Estimating Propensity for Successful Security Cooperation

Snapshot: SC Propensity Scores

Security cooperation is central to the work performed by Foreign Area Officers. Joint Publication 3-20 defines security cooperation as "[a]ll Department of Defense interactions with foreign security establishments to build security relationships that promote specific United States security interests, develop allied and partner nation military and security capabilities for self-defense and multinational operations, and provide United States forces with peacetime and contingency access to allied and partner nations."

While in Brazil, I updated the RAND Corporation's Security Cooperation Prioritization and Propensity Matching Tool. This algorithm utilizes 66 inputs (from various open-source databases) to calculate an overall security cooperation propensity score for each country, reflecting the likelihood that U.S. security cooperation efforts with those countries will be successful. The RAND Corporation released 2013 and 2016 editions (available at, and I utilized their user manual to generate an updated version in 2019, available for download below (caveat: I could not update seven of the 66 inputs, since those databases no longer exist, are no longer accessible, or those organizations now use other variables). The image above is a snapshot from one of the tabs ("top sheet"), reflecting overall propensity scores for the first set of countries listed alphabetically, which includes a color scale across those scores and categories for the 66 inputs.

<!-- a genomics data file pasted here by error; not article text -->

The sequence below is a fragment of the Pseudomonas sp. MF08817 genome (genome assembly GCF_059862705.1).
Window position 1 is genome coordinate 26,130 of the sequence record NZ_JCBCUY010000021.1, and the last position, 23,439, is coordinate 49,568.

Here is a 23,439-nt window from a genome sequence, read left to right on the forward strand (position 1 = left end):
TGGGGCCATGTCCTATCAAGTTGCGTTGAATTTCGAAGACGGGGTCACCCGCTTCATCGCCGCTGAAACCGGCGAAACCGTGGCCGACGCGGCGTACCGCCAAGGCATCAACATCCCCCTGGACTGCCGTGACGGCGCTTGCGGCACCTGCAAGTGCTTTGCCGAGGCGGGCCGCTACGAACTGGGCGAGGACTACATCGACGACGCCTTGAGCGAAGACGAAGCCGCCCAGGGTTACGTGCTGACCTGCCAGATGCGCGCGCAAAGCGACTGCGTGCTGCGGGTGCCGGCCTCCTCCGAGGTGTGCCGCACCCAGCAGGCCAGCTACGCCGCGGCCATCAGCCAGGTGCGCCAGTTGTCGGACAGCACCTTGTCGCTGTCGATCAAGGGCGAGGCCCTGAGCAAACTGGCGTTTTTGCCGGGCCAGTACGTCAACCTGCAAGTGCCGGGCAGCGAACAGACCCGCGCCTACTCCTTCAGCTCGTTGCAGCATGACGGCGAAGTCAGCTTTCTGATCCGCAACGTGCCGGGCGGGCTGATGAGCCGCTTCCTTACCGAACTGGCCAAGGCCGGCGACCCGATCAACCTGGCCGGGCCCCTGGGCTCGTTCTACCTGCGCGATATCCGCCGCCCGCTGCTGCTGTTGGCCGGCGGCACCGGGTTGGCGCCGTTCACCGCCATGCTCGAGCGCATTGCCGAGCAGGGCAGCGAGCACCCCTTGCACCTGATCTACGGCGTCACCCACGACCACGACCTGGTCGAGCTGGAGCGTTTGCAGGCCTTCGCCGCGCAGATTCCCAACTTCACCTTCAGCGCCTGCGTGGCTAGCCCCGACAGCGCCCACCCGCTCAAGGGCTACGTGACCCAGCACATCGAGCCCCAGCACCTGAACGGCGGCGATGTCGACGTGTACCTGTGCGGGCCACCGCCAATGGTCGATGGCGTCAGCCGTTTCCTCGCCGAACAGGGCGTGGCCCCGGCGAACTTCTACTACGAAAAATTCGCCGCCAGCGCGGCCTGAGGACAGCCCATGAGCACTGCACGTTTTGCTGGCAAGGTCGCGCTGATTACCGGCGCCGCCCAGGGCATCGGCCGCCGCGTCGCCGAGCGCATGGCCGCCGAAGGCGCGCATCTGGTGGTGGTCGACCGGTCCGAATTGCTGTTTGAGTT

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This is a useful tool for identifying mismatches between U.S. funding for security cooperation and propensity for successful security cooperation (SC), or high-cost/low-return efforts. I have written some Unclassified//FOUO analysis on SC in SOUTHCOM drawing from this updated product, focusing on SC efforts in Mexico and Colombia. I am also drafting an unclassified analysis paper on this topic right now focusing on the Philippines, with the intent to publish that material in the coming months.

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©2020 by Matthew Allen Hughes